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Figure 4 shows the proportion of sensitivity of ANOVA based on the first-order GLM for residuals of runoff, q d r a i , q o v e r , and LH in 108 months to investigate the seasonal patterns of parameter importance. The proportion of sensitivity is calculated for each month separately. For the residuals of total runoff (Figure 4a), S y and f d r a i are dominant in the contributions to the residuals between simulations and observed data in all of the 108 months. f d r a i is more important in winter and S y is more important in summer. Using the residual of q d r a i as the response variable (Figure 4b), the sensitivity scores are almost the same as using total runoff. Regarding the residual of q o v e r (Figure 4c), f m a x , f o v e r , S y , and l o g 10 ( K s ) are the top four input parameters in most of the 108 months   f m a x , f o v e r , and S y are more important in winter and less important in summer, while l o g 10 ( K s ) is more important in summer and less important in winter. Figure 4d shows the residuals of LH. S y , as the critical parameter, is more important in winter and less important in summer. For the investigated site, S y mainly controls (indirectly) how fast the water can percolate through the soil layers; it modifies the lower boundary condition of the 1-D Richards equation by recharging the underlying aquifer layer during and after precipitation. Fast percolation leads to less overland flow and shallow-layer soil moisture, and therefore less LH. It should be noted that the proportion of sensitivity shown here is only for ANOVA based on the first-order GLM. The figures showing the proportion of sensitivity variation with time for other SA approaches are in Supplementary Materials Figure S4, which assigns a relatively lower proportion of sensitivity to S y .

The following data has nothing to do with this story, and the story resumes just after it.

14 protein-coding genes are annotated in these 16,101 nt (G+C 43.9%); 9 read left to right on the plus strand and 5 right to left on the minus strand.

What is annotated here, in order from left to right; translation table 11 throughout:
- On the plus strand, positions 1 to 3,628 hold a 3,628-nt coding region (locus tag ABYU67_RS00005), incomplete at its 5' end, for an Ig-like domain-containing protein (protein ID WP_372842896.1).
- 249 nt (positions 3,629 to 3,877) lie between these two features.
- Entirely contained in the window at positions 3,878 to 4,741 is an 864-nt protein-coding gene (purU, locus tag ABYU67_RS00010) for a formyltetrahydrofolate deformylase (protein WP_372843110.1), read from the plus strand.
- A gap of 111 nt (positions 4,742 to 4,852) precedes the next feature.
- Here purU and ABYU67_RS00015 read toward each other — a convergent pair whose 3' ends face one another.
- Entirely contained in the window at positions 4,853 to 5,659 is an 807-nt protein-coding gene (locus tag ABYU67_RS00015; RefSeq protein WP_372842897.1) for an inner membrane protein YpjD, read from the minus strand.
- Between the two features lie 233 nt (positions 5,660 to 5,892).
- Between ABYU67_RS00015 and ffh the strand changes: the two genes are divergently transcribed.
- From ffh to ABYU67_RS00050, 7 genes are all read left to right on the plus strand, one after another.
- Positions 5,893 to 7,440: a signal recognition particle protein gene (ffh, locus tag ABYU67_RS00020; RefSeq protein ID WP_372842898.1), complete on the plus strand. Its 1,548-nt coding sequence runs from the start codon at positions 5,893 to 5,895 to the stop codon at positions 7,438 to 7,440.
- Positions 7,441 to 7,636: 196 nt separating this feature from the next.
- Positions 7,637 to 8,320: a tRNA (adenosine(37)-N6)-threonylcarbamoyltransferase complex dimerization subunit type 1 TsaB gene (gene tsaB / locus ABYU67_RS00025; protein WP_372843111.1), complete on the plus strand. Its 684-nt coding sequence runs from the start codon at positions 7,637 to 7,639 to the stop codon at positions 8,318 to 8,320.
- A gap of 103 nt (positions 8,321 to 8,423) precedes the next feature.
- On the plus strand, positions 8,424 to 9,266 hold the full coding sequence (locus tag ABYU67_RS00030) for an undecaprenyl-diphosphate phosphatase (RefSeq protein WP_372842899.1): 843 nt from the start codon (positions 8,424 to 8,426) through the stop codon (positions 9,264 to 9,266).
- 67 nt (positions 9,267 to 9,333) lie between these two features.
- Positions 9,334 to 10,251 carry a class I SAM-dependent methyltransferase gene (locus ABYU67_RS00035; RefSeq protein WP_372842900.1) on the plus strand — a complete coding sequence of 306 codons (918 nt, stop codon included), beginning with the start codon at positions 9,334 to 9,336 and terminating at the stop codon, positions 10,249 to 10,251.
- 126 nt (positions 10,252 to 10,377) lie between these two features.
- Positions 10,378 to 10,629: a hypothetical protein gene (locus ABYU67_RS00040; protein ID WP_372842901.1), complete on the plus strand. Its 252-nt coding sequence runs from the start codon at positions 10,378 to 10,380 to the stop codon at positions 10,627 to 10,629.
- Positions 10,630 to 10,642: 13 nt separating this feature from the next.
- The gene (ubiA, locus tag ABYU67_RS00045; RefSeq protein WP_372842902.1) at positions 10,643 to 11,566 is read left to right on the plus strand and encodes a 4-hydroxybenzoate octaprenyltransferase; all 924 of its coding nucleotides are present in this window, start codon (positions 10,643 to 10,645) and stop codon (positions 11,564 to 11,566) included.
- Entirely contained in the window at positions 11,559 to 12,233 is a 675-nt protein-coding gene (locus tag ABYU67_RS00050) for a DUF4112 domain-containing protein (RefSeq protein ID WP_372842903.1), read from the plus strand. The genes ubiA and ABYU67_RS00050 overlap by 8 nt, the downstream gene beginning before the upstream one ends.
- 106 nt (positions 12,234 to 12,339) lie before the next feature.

Figure 5 summarizes the four most important input parameters (red blocks) for different response variables (total runoff, q d r a i ,   q o v e r , and LH), metrics (NSC, LMSE, and residual), and four SA approaches (SRC based on LM, ANOVA based on SVM, GCV based on second-order MARS, and ANOVA based on second-order GLM). The total contributions percentages of the top four input parameters are also listed in the bottom line in Figure 5. ANOVA based on GLM or SVM indicates that the top four important parameters are adequate to calibrate the CLM4, because they account for 80% to 90% of the variations in response variables. However, GCV and SRC show that the top four most important parameters only contribute 60% to 80% to the total variability of the response variables. The quantitative importance measurement provides a guideline for further model calibration for CLM4. For example, using the four most important parameters listed in Figure 5 as unknowns, one can efficiently calibrate CLM by adjusting the parameters to match the total runoff simulations; adding the fifth and sixth important parameters (i.e., b and θ s ) would have little impact on matching runoff observations and CLM4 predictions.